Peregrino Timeline


Peregrino is 10 hectares in the Spanish province of Tarragona. A couple of hours drive from Barcelona, just over 300km from the French border, it falls within an area of Catalunya. They call it Terra Alta, the high ground.

What we saw in 2009


Views to a far horizon, air and soil unspoiled by chemicals.

Tio Alex was always crazy about keeping it natural, and our intention has always been to go organic.

A fresh place, left in peace and long untouched, uncleared, unworked? Then we must touch with care, work with diligence, clear with wisdom.


The farm is high up, and there are plenty of winds. Spain is a leader in wind power – those huge white 3-armed windmills that create energy. Almost 50 % of our nation’s power now comes from wind.

A line of these windmills has begun its march across our region. And to do this they have to get all their heavy machinery there. So the roads have been upgraded, and now we have deep-surfaced, wider roads to within 1 km of the farm.

The land flows down into the valley, laid out in terraces supported by long-established stone walls.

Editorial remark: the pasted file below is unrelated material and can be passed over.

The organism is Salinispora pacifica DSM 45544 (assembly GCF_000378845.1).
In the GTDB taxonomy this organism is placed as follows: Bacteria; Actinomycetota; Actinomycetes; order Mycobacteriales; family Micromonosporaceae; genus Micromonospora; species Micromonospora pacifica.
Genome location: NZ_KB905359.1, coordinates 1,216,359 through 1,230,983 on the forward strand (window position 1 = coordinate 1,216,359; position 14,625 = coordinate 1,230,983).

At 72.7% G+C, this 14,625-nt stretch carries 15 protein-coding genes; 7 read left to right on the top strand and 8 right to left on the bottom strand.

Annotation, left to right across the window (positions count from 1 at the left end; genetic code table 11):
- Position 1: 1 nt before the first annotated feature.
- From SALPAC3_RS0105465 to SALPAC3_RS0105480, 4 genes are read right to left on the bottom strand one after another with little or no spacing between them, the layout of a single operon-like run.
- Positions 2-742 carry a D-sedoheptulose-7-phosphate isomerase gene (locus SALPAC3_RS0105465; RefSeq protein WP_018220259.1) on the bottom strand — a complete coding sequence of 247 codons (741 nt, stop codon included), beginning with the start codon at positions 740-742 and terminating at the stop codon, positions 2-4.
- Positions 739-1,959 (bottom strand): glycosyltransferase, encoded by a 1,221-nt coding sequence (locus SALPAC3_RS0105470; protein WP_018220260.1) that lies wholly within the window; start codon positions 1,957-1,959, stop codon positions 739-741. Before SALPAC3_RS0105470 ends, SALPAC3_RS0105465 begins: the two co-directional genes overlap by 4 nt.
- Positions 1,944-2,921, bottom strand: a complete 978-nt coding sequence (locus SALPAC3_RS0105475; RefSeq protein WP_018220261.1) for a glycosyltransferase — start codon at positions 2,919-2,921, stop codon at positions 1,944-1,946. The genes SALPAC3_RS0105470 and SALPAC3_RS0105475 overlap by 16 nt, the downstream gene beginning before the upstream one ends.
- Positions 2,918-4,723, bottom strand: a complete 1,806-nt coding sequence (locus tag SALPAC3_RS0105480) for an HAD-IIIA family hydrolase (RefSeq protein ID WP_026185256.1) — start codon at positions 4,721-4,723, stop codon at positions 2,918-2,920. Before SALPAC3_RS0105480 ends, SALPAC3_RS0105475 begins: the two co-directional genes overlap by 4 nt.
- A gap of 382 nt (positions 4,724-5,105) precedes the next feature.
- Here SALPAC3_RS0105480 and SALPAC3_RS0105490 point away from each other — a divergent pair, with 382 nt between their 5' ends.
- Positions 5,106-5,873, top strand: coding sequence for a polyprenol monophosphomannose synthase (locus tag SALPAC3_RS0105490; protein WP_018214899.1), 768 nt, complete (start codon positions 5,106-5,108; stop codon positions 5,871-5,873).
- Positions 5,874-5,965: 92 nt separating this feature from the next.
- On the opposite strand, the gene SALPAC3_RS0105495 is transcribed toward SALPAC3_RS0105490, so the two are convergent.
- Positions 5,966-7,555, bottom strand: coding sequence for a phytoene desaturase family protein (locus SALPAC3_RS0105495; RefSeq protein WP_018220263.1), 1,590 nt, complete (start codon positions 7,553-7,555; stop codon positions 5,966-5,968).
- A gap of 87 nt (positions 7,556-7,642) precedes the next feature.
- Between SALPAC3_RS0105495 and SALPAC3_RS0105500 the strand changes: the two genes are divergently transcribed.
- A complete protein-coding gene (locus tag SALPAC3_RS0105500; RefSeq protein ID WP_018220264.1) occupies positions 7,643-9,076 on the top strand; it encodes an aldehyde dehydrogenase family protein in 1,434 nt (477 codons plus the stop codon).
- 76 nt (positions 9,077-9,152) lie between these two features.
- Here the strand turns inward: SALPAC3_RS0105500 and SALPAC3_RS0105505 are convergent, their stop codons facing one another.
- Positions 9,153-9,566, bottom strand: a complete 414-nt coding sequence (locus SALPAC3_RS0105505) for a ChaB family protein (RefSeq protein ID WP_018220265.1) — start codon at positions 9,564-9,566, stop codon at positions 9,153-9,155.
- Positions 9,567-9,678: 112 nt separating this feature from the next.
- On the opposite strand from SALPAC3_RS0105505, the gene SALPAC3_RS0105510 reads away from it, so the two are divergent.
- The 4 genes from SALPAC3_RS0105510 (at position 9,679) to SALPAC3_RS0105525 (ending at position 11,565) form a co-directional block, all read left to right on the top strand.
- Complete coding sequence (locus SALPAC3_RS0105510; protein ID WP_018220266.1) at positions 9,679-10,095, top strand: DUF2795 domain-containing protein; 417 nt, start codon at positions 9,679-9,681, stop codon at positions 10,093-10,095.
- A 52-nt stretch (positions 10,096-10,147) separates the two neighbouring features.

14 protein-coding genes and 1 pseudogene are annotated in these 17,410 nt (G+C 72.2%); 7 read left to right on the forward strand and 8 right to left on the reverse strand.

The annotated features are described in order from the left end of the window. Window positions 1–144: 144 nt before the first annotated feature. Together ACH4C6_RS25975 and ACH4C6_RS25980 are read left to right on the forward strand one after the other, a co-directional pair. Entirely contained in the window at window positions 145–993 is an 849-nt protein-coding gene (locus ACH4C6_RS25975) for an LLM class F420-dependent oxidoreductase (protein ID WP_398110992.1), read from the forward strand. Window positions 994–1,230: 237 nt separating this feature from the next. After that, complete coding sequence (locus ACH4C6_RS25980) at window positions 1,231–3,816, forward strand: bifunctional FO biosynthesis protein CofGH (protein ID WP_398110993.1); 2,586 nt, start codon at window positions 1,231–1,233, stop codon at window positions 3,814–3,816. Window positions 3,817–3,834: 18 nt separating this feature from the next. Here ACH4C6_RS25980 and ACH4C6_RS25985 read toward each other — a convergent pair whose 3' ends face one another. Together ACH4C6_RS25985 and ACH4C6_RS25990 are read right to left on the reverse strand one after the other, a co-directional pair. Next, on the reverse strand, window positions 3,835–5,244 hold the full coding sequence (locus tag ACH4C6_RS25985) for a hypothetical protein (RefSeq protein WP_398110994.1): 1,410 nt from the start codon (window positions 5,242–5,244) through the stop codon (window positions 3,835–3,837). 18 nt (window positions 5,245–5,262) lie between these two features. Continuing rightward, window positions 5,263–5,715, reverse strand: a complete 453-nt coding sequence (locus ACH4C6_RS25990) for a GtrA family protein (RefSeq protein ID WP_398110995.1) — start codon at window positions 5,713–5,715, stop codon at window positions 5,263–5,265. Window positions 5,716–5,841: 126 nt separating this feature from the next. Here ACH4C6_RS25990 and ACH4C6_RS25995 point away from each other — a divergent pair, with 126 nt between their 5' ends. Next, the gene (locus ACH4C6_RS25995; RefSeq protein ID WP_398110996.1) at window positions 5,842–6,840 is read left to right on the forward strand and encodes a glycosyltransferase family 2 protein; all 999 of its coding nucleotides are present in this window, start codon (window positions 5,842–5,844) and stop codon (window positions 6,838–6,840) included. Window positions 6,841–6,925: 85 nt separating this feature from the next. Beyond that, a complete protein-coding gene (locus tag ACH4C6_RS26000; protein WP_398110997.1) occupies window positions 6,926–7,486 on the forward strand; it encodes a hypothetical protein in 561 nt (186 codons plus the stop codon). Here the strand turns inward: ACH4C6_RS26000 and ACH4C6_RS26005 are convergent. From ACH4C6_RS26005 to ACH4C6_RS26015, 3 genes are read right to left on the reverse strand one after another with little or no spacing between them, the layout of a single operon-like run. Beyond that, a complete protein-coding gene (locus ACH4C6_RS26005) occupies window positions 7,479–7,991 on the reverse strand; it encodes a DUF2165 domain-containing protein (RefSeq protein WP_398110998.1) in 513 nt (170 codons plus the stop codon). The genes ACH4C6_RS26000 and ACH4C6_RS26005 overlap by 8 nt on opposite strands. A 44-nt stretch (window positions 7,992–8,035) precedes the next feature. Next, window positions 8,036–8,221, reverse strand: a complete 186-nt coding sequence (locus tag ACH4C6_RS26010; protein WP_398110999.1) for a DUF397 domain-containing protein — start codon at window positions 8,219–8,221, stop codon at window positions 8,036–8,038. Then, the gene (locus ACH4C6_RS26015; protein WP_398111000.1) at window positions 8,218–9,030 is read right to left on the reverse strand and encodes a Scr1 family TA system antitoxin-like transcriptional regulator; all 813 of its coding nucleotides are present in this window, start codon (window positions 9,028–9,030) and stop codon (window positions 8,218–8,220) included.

A cabin stands at the centre of the valleys, together with a half-tumbled down building and an aljibe – a stone-built water catchment.


The farm is planted with hazelnuts, a major crop in the area. I can’t remember exactly how many there are- Abuelo would know. (I think it’s 900).

Almond trees still blossom as in forgotten harvest times, while wild vines and figs are scattered at random.

The steepest slopes are covered with pines at the high points, and these graduate down to wild thyme, rosemary, lavender and myriad bushes in the lower sections.

We brought the machines in to our own roads too:

The top entrance to the farm when the first road had been cut.


They are laying a massive irrigation system in the area, and our application goes in.

We clear a bancal in the top area and lay irrigation pipes, then plant the first season of vegetables.

– Clean out the cabin, and begin to use it for storage.

– Pick enough almonds off just one tree to last all season.

– Keep finding old ‘things’ on the land – a grinding wheel, an old sled wagon, a door that must have a story . .

The horses have all the space on the farm to roam. The ups and downs don’t bother them – not even the babies.

Cristiano – born chestnut, he will end up grey.


– Clear ground and plant a double terrace of young olives.

– Plant a few each of cherry, apple and pear trees next to the vegetable garden.

The connection point for irrigation water is in place!